Abortion Alliances Transcending Orange and Green

One of the first things I became involved in through the Belfast Feminist Network was a short play about abortion. It attempted to tell the stories of women’s experiences accessing abortions from Northern Ireland. At the time, around 2011, it was novel. We weren’t even telling real stories, per se, but writing them based on conversations with real women. We performed it a couple of times, and then the artistic conversations moved on to telling real women’s actual stories – … Read more

Arlene Foster challenges Sinn Fein to debate abortion reform in the Assembly, claiming SF support for DUP stance

Arlene Foster says some Sinn Fein supporters have told her they will vote DUP because of her party’s position on abortion. In her first interview since Ireland’s referendum on the issue, she told Sky News a lot of people were feeling “disenfranchised” by the result. “I have had emails from Nationalists and Republicans in Northern Ireland not quite believing what is going on and saying they will be voting for the DUP because they believe we are the only party … Read more

The wheeze lasted less than 24 hours…

Trouble is, if you start a hare running you may have to shoot it.  David Davis had proposed Northern Ireland have a joint regime of UK and EU customs regulations, allowing it to trade freely with both, and a 10-mile wide “special economic zone” on the border with Ireland, thus avoiding checks there. The Department for Exiting the European Union (DExEU) declined to comment directly on the report, but also did not reject it, saying work was underway to “refine” possible customs … Read more

Shouldn’t our journalists spend *some* time considering the likely outcomes of stories?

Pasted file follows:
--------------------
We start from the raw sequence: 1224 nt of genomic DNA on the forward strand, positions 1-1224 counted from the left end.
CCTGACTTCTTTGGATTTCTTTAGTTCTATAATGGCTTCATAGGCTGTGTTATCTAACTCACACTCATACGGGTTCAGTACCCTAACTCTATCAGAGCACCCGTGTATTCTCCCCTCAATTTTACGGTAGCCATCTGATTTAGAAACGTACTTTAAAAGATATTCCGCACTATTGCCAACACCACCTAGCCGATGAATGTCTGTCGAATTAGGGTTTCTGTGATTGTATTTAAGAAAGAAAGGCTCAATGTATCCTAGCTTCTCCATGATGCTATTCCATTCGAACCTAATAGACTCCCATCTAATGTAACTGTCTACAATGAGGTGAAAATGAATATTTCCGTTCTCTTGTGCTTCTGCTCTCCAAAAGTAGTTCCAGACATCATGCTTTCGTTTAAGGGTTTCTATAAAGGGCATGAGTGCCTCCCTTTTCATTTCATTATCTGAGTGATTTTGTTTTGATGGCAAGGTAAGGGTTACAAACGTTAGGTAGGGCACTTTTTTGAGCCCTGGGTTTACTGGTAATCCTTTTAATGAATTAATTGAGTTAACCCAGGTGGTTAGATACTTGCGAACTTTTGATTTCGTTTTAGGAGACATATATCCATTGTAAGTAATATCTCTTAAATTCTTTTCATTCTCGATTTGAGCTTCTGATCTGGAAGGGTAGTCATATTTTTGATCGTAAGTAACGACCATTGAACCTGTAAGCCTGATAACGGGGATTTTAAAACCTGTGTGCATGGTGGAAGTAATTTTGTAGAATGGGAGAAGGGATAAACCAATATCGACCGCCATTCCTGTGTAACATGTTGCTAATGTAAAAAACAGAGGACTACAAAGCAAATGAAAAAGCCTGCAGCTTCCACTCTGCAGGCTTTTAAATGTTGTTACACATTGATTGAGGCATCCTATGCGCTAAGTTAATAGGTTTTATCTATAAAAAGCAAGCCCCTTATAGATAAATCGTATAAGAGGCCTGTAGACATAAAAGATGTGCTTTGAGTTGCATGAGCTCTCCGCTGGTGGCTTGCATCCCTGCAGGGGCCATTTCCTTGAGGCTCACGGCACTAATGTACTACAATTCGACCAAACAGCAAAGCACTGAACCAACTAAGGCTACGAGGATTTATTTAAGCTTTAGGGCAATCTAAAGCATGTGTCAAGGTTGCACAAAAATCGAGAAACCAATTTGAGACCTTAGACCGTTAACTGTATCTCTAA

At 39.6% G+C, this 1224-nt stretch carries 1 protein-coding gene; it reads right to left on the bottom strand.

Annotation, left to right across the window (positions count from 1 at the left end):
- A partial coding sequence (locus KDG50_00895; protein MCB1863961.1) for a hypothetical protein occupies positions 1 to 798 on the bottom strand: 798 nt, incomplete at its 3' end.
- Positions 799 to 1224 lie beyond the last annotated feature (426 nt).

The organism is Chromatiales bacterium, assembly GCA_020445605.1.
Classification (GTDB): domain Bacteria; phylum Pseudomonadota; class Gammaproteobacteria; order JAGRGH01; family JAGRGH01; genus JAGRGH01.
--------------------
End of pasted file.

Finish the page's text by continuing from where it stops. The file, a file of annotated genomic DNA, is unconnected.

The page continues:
Talking to a friend in southern politics yesterday, he slipped a startling psychological term into the conversation to describe the current state of Northern Irish politics. He suggested we were in a fugue state, something which Wikipedia describes as: …a dissociative disorder[1] and a rare psychiatric disorder characterized by reversible amnesia for personal identity, including the memories, personality, and other identifying characteristics of individuality. His trigger was hearing a strident northern politician – habitue of Radio Ulster – inveighing crudely against abortion on a flagship current affairs programme on RTE … Read more

Did you miss Nationalism’s lightening fast “narrative re-alignment” on abortion?

That burning you can smell is the whiff of brakes being heavily applied and policy getting a rapid on the track change. Newton has a good piece on the Irish Times which gives a rundown on the policy positions prior to and through last Friday. He starts with this report from 1983, a young Arlene Foster: It’s been generally read that young Arlene was in favour of abortion at the time. Personally, I’ve no idea if she was but I’m pretty … Read more